Summer readers awarded for efforts

| 02/10/2017
CNS Local LIfe

Top readers and prize winners included (L-R) Dante Thompson, Joshua Hayden, Courdene Thomas, Kadence Miller-Ebanks and Jayson Thomas

(CNS Local Life): About 40 students aged 6 to 17 racked up some 560 hours reading more than 500 books in this year’s Cayman Islands Public Library Service (CIPLS) Summer Reading Challenge. On Saturday, 23 September, a ceremony was held to reward their efforts. Ministry of Education Chief Officer Christen Suckoo took turns with district librarians, presenting top readers and all participants with prizes that included iPads, iPods, games, toys and activity packets.

“It is important that we recognise the efforts of the Public Library Service to get our young people to spend more time reading, an activity that enriches every sphere of their lives,” Suckoo said in a government press release. “In today’s digital world it is equally important that we recognise the efforts of students who are willing to take the time to stop and read a book.

The most prolific readers in each age group were:

  • Age 6-9: Darius Whittaker-Bodden
  • Age 10-14: Courdene Thomas
  • Age 15-17: Dante Thompson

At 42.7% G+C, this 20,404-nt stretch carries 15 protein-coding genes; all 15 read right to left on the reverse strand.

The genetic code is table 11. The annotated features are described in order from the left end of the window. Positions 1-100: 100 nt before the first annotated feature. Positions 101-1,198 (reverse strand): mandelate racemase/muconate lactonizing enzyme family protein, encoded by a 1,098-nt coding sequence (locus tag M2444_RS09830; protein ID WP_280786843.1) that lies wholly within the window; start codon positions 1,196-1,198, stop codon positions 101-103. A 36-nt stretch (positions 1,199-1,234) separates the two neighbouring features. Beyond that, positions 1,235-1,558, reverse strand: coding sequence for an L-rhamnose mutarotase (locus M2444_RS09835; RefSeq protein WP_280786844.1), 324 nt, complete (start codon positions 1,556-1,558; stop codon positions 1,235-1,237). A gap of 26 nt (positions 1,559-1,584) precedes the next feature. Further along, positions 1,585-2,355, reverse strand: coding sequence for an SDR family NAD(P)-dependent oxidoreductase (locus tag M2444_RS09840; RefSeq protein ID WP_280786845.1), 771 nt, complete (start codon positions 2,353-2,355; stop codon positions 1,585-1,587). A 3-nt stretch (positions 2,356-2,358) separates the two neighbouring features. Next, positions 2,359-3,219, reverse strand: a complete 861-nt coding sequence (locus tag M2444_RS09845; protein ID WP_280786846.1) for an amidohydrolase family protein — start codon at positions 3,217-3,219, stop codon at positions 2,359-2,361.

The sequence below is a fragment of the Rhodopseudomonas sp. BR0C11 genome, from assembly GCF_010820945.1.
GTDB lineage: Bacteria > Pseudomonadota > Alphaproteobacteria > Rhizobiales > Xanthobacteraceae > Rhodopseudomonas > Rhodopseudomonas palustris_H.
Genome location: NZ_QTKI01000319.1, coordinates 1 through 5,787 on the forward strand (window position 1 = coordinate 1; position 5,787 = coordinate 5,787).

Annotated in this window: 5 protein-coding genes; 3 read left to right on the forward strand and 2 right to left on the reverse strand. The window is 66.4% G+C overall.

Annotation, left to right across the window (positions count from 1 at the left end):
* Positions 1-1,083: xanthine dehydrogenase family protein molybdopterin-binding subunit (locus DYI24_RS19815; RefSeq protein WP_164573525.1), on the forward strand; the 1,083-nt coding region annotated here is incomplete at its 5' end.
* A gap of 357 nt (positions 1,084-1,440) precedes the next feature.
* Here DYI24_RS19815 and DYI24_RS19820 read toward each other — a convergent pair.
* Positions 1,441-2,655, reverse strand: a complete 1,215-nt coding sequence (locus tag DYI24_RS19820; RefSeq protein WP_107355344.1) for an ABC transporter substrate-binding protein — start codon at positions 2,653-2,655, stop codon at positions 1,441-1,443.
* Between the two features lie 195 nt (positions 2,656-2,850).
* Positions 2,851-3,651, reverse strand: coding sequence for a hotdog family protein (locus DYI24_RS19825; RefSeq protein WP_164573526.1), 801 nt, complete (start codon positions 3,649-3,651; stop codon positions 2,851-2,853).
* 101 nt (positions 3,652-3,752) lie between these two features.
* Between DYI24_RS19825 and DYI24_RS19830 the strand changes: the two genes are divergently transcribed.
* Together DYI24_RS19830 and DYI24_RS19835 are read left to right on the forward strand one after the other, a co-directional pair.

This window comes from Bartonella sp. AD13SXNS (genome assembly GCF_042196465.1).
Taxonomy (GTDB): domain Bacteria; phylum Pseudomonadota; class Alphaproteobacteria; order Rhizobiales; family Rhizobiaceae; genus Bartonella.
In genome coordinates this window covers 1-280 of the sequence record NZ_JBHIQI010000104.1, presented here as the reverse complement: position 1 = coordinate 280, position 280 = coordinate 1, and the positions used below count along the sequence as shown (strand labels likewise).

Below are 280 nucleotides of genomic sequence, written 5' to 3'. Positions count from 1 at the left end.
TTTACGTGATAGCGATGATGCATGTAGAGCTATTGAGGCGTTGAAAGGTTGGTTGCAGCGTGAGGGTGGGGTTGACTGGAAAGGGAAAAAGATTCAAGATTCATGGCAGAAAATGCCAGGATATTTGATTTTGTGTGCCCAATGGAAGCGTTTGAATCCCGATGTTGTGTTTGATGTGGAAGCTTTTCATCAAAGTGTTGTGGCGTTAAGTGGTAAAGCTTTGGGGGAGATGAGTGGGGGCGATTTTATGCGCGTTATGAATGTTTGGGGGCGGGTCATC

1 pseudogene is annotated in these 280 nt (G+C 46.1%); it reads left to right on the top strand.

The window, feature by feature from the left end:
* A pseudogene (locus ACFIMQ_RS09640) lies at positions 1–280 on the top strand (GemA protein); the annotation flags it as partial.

A number of younger bookworms who signed up for the programme were also recognised.

This year’s programme, the sixth one to date, focused on fairy tales and fables. Describing the educational properties of the genre, CIPLS Deputy Director Paul Robinson, who organised the reading challenge, said, “Fairy tales and fables develop children’s imagination and teach them right from wrong. They also teach us how to handle problems by making us think about what would we do in that situation? From this, young people can learn in real life how to overcome adversity and do the right thing.”

To facilitate the process for children and their parents, the Public Library Service posted an introductory booklet on their Facebook page and website. This document included a suggested reading list available from libraries and selected from the chosen genre, as well as a reading log in which students could tally their hours.

The programme ran from early July to 26 August when the participants were required to submit their logs to the Library.

CIPLS Director Ramona Melody expressed her gratitude to the teachers, parents, library staff and sponsors Rotary Central and Maples Fiduciary Services for helping to make the annual event a success each year.

“The importance of reading, and the use of libraries, is crucial in a child’s educational development and the CIPLS is extremely proud to be playing a part in the education equation,” she said.

The Summer Reading Challenge began in 2012 to encourage children to read a minimum number of age-appropriate books, for a minimum number of days and minutes during the summer. Library membership and a reading log were the only other requirements.

The programme, which has been a regular part of the library calendar for some years, aims to combat any regression in young people’s abilities during the long summer break.

At the end of the summer, the library sends a letter to school principals advising them of students who completed the challenge.


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Category: Books, Schools

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